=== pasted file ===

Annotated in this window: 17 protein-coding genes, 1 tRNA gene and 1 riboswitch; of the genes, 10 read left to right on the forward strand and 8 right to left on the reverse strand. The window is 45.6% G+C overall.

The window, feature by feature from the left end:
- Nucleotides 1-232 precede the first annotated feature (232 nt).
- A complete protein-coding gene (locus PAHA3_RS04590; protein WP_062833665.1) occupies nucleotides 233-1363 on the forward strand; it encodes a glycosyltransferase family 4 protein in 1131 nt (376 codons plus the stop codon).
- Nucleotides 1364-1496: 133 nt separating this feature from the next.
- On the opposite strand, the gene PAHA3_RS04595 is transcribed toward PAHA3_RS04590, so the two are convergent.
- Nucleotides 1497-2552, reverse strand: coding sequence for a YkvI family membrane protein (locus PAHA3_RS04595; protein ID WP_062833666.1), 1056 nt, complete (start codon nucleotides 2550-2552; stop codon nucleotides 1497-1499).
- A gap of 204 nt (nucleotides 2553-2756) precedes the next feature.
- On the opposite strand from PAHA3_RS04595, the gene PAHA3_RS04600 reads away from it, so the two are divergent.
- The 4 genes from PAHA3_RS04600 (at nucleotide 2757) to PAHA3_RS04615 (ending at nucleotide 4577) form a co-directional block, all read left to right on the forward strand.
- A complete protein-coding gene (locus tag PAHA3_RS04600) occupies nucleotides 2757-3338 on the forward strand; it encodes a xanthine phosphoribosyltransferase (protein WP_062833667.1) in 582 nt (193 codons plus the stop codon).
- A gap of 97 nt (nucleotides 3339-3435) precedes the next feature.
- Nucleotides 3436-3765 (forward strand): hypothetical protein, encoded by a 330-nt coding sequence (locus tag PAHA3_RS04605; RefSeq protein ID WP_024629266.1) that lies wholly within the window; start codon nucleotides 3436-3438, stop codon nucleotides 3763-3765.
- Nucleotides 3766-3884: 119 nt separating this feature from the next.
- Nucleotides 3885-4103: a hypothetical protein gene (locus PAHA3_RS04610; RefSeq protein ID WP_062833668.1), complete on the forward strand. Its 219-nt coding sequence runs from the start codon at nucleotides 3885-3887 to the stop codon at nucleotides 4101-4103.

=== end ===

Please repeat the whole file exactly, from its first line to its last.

Annotated in this window: 17 protein-coding genes, 1 tRNA gene and 1 riboswitch; of the genes, 10 read left to right on the forward strand and 8 right to left on the reverse strand. The window is 45.6% G+C overall.

The window, feature by feature from the left end:
- Nucleotides 1-232 precede the first annotated feature (232 nt).
- A complete protein-coding gene (locus PAHA3_RS04590; protein WP_062833665.1) occupies nucleotides 233-1363 on the forward strand; it encodes a glycosyltransferase family 4 protein in 1131 nt (376 codons plus the stop codon).
- Nucleotides 1364-1496: 133 nt separating this feature from the next.
- On the opposite strand, the gene PAHA3_RS04595 is transcribed toward PAHA3_RS04590, so the two are convergent.
- Nucleotides 1497-2552, reverse strand: coding sequence for a YkvI family membrane protein (locus PAHA3_RS04595; protein ID WP_062833666.1), 1056 nt, complete (start codon nucleotides 2550-2552; stop codon nucleotides 1497-1499).
- A gap of 204 nt (nucleotides 2553-2756) precedes the next feature.
- On the opposite strand from PAHA3_RS04595, the gene PAHA3_RS04600 reads away from it, so the two are divergent.
- The 4 genes from PAHA3_RS04600 (at nucleotide 2757) to PAHA3_RS04615 (ending at nucleotide 4577) form a co-directional block, all read left to right on the forward strand.
- A complete protein-coding gene (locus tag PAHA3_RS04600) occupies nucleotides 2757-3338 on the forward strand; it encodes a xanthine phosphoribosyltransferase (protein WP_062833667.1) in 582 nt (193 codons plus the stop codon).
- A gap of 97 nt (nucleotides 3339-3435) precedes the next feature.
- Nucleotides 3436-3765 (forward strand): hypothetical protein, encoded by a 330-nt coding sequence (locus tag PAHA3_RS04605; RefSeq protein ID WP_024629266.1) that lies wholly within the window; start codon nucleotides 3436-3438, stop codon nucleotides 3763-3765.
- Nucleotides 3766-3884: 119 nt separating this feature from the next.
- Nucleotides 3885-4103: a hypothetical protein gene (locus PAHA3_RS04610; RefSeq protein ID WP_062833668.1), complete on the forward strand. Its 219-nt coding sequence runs from the start codon at nucleotides 3885-3887 to the stop codon at nucleotides 4101-4103.